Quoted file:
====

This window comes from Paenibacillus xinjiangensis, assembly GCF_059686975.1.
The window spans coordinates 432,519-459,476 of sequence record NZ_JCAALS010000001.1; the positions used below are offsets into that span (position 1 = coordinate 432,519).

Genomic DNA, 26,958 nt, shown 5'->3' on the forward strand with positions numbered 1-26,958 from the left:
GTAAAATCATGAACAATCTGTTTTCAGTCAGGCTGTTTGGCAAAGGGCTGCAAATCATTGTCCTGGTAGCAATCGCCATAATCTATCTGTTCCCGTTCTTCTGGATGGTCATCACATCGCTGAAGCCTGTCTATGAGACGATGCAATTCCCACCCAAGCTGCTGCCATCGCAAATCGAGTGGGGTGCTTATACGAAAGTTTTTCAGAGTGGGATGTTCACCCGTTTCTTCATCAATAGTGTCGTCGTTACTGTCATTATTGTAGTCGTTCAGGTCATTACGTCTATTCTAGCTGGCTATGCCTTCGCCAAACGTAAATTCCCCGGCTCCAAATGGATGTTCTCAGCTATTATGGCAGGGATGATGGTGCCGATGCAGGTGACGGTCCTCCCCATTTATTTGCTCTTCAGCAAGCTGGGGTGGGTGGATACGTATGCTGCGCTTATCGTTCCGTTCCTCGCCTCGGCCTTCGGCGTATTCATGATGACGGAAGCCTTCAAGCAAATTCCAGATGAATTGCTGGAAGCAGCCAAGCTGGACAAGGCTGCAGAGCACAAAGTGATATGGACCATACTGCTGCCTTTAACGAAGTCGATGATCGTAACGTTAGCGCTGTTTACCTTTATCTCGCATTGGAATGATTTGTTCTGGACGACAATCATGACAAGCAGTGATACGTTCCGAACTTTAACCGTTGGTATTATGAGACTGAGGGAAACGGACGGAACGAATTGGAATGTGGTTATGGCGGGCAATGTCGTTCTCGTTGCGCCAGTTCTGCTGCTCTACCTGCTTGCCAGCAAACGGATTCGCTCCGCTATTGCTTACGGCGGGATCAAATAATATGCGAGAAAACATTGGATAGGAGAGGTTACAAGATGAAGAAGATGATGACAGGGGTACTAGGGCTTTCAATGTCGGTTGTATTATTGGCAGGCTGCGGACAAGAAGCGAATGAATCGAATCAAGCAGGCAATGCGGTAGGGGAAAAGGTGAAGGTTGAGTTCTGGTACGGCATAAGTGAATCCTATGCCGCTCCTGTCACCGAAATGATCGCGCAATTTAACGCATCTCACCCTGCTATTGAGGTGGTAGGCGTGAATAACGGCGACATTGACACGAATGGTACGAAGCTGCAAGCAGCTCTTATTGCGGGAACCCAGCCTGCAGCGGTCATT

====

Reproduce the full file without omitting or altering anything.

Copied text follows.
This window comes from Paenibacillus xinjiangensis, assembly GCF_059686975.1.
The window spans coordinates 432,519-459,476 of sequence record NZ_JCAALS010000001.1; the positions used below are offsets into that span (position 1 = coordinate 432,519).

Genomic DNA, 26,958 nt, shown 5'->3' on the forward strand with positions numbered 1-26,958 from the left:
GTAAAATCATGAACAATCTGTTTTCAGTCAGGCTGTTTGGCAAAGGGCTGCAAATCATTGTCCTGGTAGCAATCGCCATAATCTATCTGTTCCCGTTCTTCTGGATGGTCATCACATCGCTGAAGCCTGTCTATGAGACGATGCAATTCCCACCCAAGCTGCTGCCATCGCAAATCGAGTGGGGTGCTTATACGAAAGTTTTTCAGAGTGGGATGTTCACCCGTTTCTTCATCAATAGTGTCGTCGTTACTGTCATTATTGTAGTCGTTCAGGTCATTACGTCTATTCTAGCTGGCTATGCCTTCGCCAAACGTAAATTCCCCGGCTCCAAATGGATGTTCTCAGCTATTATGGCAGGGATGATGGTGCCGATGCAGGTGACGGTCCTCCCCATTTATTTGCTCTTCAGCAAGCTGGGGTGGGTGGATACGTATGCTGCGCTTATCGTTCCGTTCCTCGCCTCGGCCTTCGGCGTATTCATGATGACGGAAGCCTTCAAGCAAATTCCAGATGAATTGCTGGAAGCAGCCAAGCTGGACAAGGCTGCAGAGCACAAAGTGATATGGACCATACTGCTGCCTTTAACGAAGTCGATGATCGTAACGTTAGCGCTGTTTACCTTTATCTCGCATTGGAATGATTTGTTCTGGACGACAATCATGACAAGCAGTGATACGTTCCGAACTTTAACCGTTGGTATTATGAGACTGAGGGAAACGGACGGAACGAATTGGAATGTGGTTATGGCGGGCAATGTCGTTCTCGTTGCGCCAGTTCTGCTGCTCTACCTGCTTGCCAGCAAACGGATTCGCTCCGCTATTGCTTACGGCGGGATCAAATAATATGCGAGAAAACATTGGATAGGAGAGGTTACAAGATGAAGAAGATGATGACAGGGGTACTAGGGCTTTCAATGTCGGTTGTATTATTGGCAGGCTGCGGACAAGAAGCGAATGAATCGAATCAAGCAGGCAATGCGGTAGGGGAAAAGGTGAAGGTTGAGTTCTGGTACGGCATAAGTGAATCCTATGCCGCTCCTGTCACCGAAATGATCGCGCAATTTAACGCATCTCACCCTGCTATTGAGGTGGTAGGCGTGAATAACGGCGACATTGACACGAATGGTACGAAGCTGCAAGCAGCTCTTATTGCGGGAACCCAGCCTGCAGCGGTCATT